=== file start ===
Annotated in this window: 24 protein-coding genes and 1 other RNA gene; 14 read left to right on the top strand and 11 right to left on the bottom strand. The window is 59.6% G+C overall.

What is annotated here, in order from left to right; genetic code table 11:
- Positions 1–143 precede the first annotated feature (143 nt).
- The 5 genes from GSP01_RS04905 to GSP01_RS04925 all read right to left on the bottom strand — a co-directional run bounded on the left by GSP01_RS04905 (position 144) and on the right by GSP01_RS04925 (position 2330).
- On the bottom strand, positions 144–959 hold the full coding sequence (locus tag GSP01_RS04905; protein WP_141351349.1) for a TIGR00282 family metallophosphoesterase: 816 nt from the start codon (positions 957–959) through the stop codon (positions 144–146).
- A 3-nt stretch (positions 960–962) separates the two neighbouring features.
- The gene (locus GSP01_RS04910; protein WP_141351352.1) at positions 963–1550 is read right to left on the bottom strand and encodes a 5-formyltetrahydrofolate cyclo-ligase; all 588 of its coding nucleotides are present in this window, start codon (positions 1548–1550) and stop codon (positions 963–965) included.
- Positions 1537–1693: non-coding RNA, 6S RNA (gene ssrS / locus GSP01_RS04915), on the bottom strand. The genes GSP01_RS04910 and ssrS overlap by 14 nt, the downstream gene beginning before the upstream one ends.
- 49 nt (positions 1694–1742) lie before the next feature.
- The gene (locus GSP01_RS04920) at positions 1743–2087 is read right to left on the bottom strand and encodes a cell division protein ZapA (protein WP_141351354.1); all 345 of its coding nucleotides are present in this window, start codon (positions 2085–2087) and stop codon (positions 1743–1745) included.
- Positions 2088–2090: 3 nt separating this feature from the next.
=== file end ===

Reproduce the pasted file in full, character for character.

Annotated in this window: 24 protein-coding genes and 1 other RNA gene; 14 read left to right on the top strand and 11 right to left on the bottom strand. The window is 59.6% G+C overall.

What is annotated here, in order from left to right; genetic code table 11:
- Positions 1–143 precede the first annotated feature (143 nt).
- The 5 genes from GSP01_RS04905 to GSP01_RS04925 all read right to left on the bottom strand — a co-directional run bounded on the left by GSP01_RS04905 (position 144) and on the right by GSP01_RS04925 (position 2330).
- On the bottom strand, positions 144–959 hold the full coding sequence (locus tag GSP01_RS04905; protein WP_141351349.1) for a TIGR00282 family metallophosphoesterase: 816 nt from the start codon (positions 957–959) through the stop codon (positions 144–146).
- A 3-nt stretch (positions 960–962) separates the two neighbouring features.
- The gene (locus GSP01_RS04910; protein WP_141351352.1) at positions 963–1550 is read right to left on the bottom strand and encodes a 5-formyltetrahydrofolate cyclo-ligase; all 588 of its coding nucleotides are present in this window, start codon (positions 1548–1550) and stop codon (positions 963–965) included.
- Positions 1537–1693: non-coding RNA, 6S RNA (gene ssrS / locus GSP01_RS04915), on the bottom strand. The genes GSP01_RS04910 and ssrS overlap by 14 nt, the downstream gene beginning before the upstream one ends.
- 49 nt (positions 1694–1742) lie before the next feature.
- The gene (locus GSP01_RS04920) at positions 1743–2087 is read right to left on the bottom strand and encodes a cell division protein ZapA (protein WP_141351354.1); all 345 of its coding nucleotides are present in this window, start codon (positions 2085–2087) and stop codon (positions 1743–1745) included.
- Positions 2088–2090: 3 nt separating this feature from the next.